• Arrangements and instructions were in place to manage emergencies and transfer patients to another health care provider where needed and were known by staff.

Is the service effective?

  • Staff had access to relevant guidelines, policies and procedures. Care was provided in line with Department of Health Required Standard Operating Procedures (RSOPs) and national best practice guidance such as NICE and Royal Colleges and professional regulatory standards such as those produced by GMC and NMC. The service had completed a programme of clinical audits depending on risk assessments.
  • The exception was the use of simultaneous administration of abortifacient drugs for early medical abortion (EMA), which is outside of current Royal College of Obstetrician and Gynaecologist (RCOG) guidance. We saw that a structured governance system was in place and had been followed to introduce this treatment option.
  • There were systems for the effective management and development of staff which included an annual appraisal.
  • Patients were offered pain relief, prophylactic antibiotic treatments and post-abortion contraceptives.
  • Staff providing counselling participated in group counselling supervision in line with best practice guidance.

Is the service caring?

  • We observed that staff were caring and compassionate and treated patients with dignity and respect. Feedback from patients highlighted that their wishes were respected and their beliefs and needs were taken into account.
  • We saw during the initial assessment, nurses and midwives explained to patients all the available methods for termination of pregnancy that were appropriate and safe and this was recorded in patients’ notes. Staff considered gestational age and other clinical needs whilst discussing these options.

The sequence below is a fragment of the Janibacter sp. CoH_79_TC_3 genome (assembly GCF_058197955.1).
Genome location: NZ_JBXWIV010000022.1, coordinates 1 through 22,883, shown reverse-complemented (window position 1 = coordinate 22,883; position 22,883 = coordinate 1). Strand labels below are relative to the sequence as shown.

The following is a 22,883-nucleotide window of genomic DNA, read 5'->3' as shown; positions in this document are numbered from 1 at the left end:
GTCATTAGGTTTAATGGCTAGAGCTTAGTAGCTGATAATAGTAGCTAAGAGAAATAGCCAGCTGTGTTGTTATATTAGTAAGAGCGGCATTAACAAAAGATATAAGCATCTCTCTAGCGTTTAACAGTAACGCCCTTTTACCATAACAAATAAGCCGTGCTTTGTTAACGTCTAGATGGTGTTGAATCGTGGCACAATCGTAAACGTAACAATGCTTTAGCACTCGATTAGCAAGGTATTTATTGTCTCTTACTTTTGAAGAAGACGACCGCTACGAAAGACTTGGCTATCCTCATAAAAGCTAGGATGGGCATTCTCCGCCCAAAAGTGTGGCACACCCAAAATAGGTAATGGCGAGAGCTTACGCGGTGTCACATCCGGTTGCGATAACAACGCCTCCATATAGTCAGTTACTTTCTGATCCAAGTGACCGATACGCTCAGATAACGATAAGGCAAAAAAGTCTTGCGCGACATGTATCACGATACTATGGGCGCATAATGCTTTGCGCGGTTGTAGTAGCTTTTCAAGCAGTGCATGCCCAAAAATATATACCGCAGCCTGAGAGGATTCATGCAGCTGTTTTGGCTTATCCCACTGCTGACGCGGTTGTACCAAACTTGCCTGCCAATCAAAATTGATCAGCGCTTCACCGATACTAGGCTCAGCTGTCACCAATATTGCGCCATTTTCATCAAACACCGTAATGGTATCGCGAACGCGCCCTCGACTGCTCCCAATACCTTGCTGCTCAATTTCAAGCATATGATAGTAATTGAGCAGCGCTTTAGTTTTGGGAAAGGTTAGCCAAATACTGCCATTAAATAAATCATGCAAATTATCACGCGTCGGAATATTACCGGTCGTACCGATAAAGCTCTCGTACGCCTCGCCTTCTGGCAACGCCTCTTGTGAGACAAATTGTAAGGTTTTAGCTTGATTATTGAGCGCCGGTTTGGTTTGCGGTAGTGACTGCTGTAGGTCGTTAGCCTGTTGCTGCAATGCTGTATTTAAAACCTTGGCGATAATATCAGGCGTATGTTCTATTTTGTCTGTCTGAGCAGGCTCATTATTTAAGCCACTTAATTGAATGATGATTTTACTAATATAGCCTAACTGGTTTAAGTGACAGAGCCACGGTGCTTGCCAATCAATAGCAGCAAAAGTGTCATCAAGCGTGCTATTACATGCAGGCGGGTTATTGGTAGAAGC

• Patients considering termination of pregnancy or vasectomy had access to pre and post counselling, with no time limits attached, but were not obliged to use the counselling service.
  • We could not observe how staff treated male patients because there were no vasectomy clinics in progress during our inspection. However, we spoke with staff, considered patient feedback and information, and reviewed five records for patients who had undergone vasectomy procedures. Vasectomy patients gave positive feedback in the BPAS patient satisfaction reports submitted between September and December 2015.

Is the service responsive?

  • Patients either referred themselves or were referred by their GP. They were able to book appointments through the BPAS telephone booking service which was open 24 hours a day throughout the year. This also enabled patients to choose the location they attended.
  • There was no formal monitoring of waiting times or the reasons for any delays. However, staff told us they could not recall any significant delays.
  • Patients were referred to other services for termination of pregnancy, where appropriate, for example due to a medical condition or late gestational age. Patients could attend other local BPAS clinics for treatment if BPAS London East was closed.
  • Patients were provided with information to help them to make decisions.
  • The service had systems in place to ensure pregnancy remains were disposed of according to national guidance.
  • A professional interpreter service was available for patients whose first language was not English, to enable them to communicate with staff. We saw this used effectively and in a timely manner.
  • Complaints were managed locally and, where unresolved, were escalated to the central office to be managed by the complaints manager and client engagement manager. Feedback was given to staff and the complainant. The clinic identified trends in complaints, which included delays in clinic start times.